Clutch - Drive strap alignment & diaphragm assembly
If the pressure plate clutch plate friction face needs re-surfacing, get it machined to clean it up. Make sure the engineering company doing the job records the amount taken off as once done, the recorded amount needs removing from the tops of the 'horns' that stick up to ensure proper clamping force is achieved. If this is not done, clutch slip is inevitable. If using a pressure plate of unknown history, it is IMPERATIVE the clutch drive straps are set at the correct height. Many get this wrong and end up with a slipping clutch for some seemingly unfathomable reason. The following should also be carried out if the flywheel has been machined, or of unknown history also:
- Place the pressure plate 'horns' upper-most on something to hold it off of the work surface but not interfere with clutch plate or flywheel
- Place the clutch plate in position, with the protruding primary gear spline boss on the underside facing the work surface
- Place the flywheel in position
- If the drive straps are holding the flywheel up, or are under tension pressing on the pressure plate 'horns', more spacer-washers/shims are needed between the drive straps and flywheel
- If there's a gap between the drive straps and pressure plate horns, the spacing between the straps and flywheel needs reducing
- If no drive straps are fitted, using a straight edge or drive strap fitted to one of the horns, measure the existing gap between flywheel surface and underside of straight edge/strap, and make suitable spacers to this measurement
- Where extra drive straps are fitted, as in racing (3 on each location instead of the original two), it is essential to machine the thickness of the drive strap off of each pressure plate 'horn' and spacer to re-gain correct diaphragm clamping action to avoid clutch slip
The idea is to set the straps so that when they are in their 'as assembled' position, they are not under tension, nor are well clear of the pressure plate horns. They should be JUST touching. Under tension the clutch will slip due to decreased clamping pressure. Too far clear may cause disengagement problems.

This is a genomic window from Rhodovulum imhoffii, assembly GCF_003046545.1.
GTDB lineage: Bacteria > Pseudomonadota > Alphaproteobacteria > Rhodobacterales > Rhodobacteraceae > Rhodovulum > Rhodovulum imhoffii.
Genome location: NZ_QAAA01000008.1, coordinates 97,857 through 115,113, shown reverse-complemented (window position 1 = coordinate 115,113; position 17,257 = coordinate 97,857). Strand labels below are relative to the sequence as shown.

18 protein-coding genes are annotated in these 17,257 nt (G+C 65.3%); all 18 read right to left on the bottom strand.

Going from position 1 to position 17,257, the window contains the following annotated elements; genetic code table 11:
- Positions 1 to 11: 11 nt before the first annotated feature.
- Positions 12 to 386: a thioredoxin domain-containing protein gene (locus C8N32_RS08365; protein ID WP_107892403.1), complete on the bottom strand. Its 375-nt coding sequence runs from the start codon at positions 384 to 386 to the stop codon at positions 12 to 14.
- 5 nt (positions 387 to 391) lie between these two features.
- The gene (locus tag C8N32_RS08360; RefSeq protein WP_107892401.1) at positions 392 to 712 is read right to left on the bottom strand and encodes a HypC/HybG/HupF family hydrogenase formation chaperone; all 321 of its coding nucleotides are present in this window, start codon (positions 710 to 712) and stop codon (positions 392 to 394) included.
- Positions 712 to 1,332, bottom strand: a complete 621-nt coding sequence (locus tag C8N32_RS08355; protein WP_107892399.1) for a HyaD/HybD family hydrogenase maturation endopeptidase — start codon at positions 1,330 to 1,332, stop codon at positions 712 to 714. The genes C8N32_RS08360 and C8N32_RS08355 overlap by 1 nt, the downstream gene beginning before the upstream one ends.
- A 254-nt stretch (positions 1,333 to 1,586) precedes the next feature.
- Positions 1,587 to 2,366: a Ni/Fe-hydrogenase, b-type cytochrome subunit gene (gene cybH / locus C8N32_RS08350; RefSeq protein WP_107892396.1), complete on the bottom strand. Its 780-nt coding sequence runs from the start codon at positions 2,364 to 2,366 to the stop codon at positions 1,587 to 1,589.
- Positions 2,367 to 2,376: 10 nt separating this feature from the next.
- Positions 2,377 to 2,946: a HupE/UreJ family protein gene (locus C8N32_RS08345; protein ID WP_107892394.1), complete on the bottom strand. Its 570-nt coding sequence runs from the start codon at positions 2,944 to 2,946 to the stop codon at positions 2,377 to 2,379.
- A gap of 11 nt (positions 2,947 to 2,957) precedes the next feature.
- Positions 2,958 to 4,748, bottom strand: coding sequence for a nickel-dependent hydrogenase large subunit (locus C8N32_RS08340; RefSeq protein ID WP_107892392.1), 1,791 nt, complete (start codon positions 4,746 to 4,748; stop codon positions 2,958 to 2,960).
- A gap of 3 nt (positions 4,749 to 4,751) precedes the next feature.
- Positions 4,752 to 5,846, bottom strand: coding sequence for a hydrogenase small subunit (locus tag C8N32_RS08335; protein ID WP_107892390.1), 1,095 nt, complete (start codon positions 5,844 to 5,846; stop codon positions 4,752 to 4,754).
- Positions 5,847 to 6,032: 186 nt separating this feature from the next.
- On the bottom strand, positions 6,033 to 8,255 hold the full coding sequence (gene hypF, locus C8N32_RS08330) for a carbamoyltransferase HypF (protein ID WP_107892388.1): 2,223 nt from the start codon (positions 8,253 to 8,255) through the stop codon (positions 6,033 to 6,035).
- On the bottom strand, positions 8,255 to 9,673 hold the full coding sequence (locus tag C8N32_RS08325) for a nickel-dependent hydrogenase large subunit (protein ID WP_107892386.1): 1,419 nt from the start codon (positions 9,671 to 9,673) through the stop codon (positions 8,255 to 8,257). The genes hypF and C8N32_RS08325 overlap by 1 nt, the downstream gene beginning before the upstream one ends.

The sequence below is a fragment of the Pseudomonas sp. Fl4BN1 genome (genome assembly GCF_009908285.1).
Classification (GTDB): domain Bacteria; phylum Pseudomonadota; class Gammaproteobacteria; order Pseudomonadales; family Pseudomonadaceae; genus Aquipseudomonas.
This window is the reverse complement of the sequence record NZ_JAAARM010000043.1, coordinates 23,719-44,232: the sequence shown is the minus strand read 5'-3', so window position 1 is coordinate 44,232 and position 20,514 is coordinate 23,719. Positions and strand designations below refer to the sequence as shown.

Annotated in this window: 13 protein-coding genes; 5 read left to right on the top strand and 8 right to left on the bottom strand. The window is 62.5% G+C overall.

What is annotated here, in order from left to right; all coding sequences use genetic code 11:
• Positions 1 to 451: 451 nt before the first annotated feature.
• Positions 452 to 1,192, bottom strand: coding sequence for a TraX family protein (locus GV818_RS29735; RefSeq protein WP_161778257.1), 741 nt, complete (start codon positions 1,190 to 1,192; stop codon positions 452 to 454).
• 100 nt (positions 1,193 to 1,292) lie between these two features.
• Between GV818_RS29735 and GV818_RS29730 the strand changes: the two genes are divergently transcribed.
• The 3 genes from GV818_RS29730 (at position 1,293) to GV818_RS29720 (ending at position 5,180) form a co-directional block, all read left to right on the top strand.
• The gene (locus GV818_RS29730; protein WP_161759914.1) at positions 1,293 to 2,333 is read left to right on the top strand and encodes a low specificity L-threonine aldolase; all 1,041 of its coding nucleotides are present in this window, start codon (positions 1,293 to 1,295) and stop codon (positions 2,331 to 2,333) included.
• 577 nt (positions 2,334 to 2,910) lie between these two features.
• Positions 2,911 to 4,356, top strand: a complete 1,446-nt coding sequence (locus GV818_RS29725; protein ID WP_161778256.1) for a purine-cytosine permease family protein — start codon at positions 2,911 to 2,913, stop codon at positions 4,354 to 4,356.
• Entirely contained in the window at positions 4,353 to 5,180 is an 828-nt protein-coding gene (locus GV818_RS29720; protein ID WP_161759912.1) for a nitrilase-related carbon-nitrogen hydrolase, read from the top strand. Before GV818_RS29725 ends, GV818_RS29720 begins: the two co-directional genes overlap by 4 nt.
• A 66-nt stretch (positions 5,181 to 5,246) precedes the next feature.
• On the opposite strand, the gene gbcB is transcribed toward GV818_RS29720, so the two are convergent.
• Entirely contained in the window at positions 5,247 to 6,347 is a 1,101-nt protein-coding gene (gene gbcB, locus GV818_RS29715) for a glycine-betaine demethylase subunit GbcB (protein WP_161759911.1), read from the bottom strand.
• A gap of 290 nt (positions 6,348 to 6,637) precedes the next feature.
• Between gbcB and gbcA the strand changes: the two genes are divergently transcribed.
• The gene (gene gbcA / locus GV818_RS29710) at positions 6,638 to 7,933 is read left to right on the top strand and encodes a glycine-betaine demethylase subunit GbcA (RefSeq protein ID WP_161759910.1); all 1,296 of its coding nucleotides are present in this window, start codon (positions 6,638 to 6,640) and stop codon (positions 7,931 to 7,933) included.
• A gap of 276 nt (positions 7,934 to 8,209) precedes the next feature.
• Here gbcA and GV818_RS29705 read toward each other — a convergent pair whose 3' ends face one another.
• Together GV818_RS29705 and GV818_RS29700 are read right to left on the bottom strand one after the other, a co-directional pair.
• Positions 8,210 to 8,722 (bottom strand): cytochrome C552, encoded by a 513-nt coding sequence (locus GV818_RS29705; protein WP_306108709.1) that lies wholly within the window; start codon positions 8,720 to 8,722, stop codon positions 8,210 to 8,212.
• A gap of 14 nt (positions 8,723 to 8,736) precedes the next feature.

As for correct diaphragm disc spring 'attitude', I have seen various articles done on this by others. None of which I believe to be absolutely correct, largely because the critical factor of disc spring attitude is far from exact in observation/position. So despite the care put in to measuring all the other stuff in the test, the conclusion is inaccurate. I have looked at this set-up all ways around including various conversations with the guys at AP Racing - though they hold their cards very close to their chests. The most important factor determining correct disc spring attitude appears to be the pot depth - that measured from the pressure plate pedestal top to the clutch plate friction surface. When this goes awry - so does the effective clutch and flywheel build.
Initially, many years ago I tried to establish this. The problem was the diaphragm and spring assemblies were all over the place when 'free' from the assembly. Establishing a useable and specific set of figures within thousandths of an inch was impossible. Since then I have assembled the clutch/flywheel as depicted in my article. What I should add I suppose is the original pot depth measurement as a starting/reference point. This is 0.975". This should be correct whether the friction face has been machined down to clean it up or not because the same amount of material should be removed from the pedestal tops to maintain correct clamping pressure of the plate. The only thing that can then upset the clamped up attitude of the disc spring is the thickness of the clutch plate used. Where AP plates are used I have never had a problem with this set-up system. If a thicker clutch plate is used then this needs to be corrected in the pressure plate pedestal tops to clutch friction face to maintain the clamping pressure designed in to the set-up by AP originally. And make sure you are setting the throw-out nut stop correctly to avoid over-loading the crank centre main thrust washers.